Tuesday, February 24, 2004

February 24, 2004
Still rainy and wet. Great excuse to build fires and stand around my studio stove and mull my muddy artwork. Lots of feedback and opinions on the direction of this blog and the new issue.

Got a call yesterday from Darrell Hooker of Angelus Oaks, California. (a mining settlement, pop. 190, on the way up to Big Bear Lake). Darrell has been collecting True West since 1959 and pays extra to have it sent via a padded envelope to insure pristine-ness. “I do like the new look,” Darrell told me. “I just don’t like all the ads. You’re running too many.” He just got the new Travel Issue (April) and thinks the ads are oppressive. We had a good 45 minute talk about the whys and the why-nots, the end result being he told me he wasn’t going to renew, but that he would hang in there for “awhile.” I told Darrell I appreciated him calling and that I have never called a magazine to tell them I was leaving. Speaks to the dedication and connection many people feel for this venerable publication.

Heard from Steve Sederwall in Capitan, New Mexico. He shared with me some of the leads he has uncovered in his quest to dig up Billy the Kid. Among them:

“This summer as we worked the case we run leads down. One of the leads I developed was a lead on the work bench they placed the Kid’s body on July 14, 1881. I chased that lead hard and located it. It was in really good shape and I had no trouble knowing it was the same bench from the photos and the line in which the bench was passed down. It was the real deal. We have yet to do the CSI on it. As I ran down my leads I discovered that there was more out there and two weeks later I found all the things that belonged to Pete Maxwell by discovering a brief filed in 1936.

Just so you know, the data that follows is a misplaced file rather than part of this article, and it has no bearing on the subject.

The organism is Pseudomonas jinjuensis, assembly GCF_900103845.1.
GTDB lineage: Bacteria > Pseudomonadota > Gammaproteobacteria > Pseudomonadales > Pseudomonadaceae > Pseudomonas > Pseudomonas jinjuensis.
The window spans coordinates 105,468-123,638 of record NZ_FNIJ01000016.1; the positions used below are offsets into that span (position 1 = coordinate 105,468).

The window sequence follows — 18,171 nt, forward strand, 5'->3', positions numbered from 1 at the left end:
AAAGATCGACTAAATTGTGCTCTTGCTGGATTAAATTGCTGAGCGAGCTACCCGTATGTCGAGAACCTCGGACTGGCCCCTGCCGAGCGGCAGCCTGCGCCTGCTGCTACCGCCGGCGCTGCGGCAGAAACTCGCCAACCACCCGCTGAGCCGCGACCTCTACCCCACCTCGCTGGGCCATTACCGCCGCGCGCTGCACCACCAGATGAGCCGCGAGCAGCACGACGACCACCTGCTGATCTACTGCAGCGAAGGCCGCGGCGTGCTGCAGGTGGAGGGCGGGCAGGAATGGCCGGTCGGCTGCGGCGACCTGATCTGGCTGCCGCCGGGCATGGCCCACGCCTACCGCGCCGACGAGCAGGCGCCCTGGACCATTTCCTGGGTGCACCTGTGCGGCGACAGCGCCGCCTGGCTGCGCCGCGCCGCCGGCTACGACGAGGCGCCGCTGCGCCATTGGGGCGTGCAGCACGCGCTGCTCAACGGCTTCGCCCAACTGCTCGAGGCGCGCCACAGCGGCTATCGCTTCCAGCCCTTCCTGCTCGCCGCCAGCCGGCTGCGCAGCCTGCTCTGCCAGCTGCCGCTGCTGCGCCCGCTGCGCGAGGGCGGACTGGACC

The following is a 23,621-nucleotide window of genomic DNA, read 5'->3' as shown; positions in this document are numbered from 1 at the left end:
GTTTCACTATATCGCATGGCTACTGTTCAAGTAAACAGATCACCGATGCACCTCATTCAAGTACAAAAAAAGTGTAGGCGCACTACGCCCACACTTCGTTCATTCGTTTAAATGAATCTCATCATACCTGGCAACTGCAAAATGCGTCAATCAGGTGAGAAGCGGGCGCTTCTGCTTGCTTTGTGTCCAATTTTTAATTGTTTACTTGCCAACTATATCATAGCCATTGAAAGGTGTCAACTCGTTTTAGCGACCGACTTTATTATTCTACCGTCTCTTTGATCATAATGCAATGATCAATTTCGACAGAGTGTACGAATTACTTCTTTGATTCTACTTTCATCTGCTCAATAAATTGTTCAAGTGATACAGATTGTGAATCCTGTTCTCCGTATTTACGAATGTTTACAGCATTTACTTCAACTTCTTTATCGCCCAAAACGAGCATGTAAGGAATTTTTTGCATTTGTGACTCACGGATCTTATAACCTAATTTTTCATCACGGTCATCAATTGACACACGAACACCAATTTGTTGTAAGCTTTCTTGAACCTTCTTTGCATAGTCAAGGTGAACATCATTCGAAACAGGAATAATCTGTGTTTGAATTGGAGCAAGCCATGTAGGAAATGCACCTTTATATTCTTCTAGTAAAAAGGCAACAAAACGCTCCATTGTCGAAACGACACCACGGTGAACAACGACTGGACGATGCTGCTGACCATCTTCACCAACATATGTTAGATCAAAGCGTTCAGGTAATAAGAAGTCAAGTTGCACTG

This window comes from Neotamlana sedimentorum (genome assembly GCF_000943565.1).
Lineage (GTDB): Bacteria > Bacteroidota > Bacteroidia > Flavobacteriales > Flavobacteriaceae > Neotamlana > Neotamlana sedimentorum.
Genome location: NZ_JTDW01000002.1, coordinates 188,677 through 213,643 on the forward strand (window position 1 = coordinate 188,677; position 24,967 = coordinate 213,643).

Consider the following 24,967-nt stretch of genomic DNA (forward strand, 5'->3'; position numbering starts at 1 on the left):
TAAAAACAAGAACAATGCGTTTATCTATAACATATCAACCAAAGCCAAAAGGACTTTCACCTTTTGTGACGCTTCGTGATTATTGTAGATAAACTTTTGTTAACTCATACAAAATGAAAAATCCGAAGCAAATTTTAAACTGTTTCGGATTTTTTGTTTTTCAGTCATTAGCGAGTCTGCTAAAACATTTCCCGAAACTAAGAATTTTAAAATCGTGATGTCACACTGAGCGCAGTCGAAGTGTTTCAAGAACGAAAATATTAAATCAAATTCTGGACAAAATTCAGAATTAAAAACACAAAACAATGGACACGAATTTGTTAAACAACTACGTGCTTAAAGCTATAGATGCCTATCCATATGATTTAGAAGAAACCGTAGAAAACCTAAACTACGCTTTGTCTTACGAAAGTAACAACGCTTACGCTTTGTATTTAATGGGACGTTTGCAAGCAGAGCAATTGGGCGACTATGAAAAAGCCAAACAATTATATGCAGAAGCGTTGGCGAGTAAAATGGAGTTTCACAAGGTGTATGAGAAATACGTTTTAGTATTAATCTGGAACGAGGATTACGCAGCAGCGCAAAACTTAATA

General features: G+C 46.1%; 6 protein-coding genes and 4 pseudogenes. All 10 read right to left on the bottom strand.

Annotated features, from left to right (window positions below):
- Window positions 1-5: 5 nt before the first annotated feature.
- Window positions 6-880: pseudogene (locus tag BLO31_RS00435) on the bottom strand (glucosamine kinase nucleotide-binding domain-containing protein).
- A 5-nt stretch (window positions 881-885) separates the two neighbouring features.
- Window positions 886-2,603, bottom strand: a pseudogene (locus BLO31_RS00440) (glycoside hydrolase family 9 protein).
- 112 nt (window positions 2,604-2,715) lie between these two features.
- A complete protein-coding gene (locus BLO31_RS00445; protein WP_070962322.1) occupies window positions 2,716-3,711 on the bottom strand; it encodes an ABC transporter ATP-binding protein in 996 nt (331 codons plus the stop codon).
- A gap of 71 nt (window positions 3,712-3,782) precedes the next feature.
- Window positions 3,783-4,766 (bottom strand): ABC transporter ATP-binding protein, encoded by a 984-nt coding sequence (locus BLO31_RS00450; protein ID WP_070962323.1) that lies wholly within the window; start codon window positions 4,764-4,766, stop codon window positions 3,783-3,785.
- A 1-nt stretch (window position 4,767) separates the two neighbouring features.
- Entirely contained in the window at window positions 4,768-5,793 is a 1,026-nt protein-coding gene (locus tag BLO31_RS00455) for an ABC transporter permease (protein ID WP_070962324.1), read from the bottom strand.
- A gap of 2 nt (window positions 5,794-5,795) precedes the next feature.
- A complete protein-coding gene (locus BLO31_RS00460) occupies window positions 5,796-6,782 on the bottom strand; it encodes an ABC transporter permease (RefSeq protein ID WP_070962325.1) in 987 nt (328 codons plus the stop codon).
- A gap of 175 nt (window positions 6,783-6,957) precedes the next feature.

“On May 18, 1936 Vernon Smithson filed a brief entitled “Points of Interest”. It can be found in the National Archives in the WPA section. They do not have it logged very well and stuff seems to be scattered from hell to breakfast but it is there. If you want to see it I have it in my files. In this brief he writes about the artifacts that were in the
Maxwell room the night Garrett fired two rounds into the dark. In 1936 Smithson saw and had his hands on these artifacts telling me they were not lost in a flood as I was told. Smithson writes the following;

“From the room in which Billy the Kid met his death at the hands of Sheriff Pat Garrett is the bed in which Pete Maxwell was sleeping….Tapestry, pitchers, candle-sticks, tables and other furnishings of the room, including the wash-stand which was pierced by Garrett’s second bullet gives one an intimate picture of the death of this famous character of the Southwest. A picture of Lucian B. Maxwell, painted in his working cloths. (Dating back to about 1840 – 1860) Account books and ledgers kept by Lucian B. Maxwell dating back as far as 1850 showing accounts with Kit Carson and with the soldiers of Bosque Redondo Reservation and old Fort Sumner. The first piano that was brought to New Mexico, after his return from the gold rush of California in 1849. This piano is in a fair state of preservation and does credit to its
manufactures, Kindt and Mans of New York. There is an old chest which Maxwell brought with him in 1849.

“It is all still with us, I’ve had my hands on most of it. They were dusty, stored in a chicken coop and have been there since 1957 without moving but they are in good shape. They were so well taken care of I could tell that Maxwell used three slats on his bed and they were still there. I held letters in lead pencil sent to Lucian that look as if they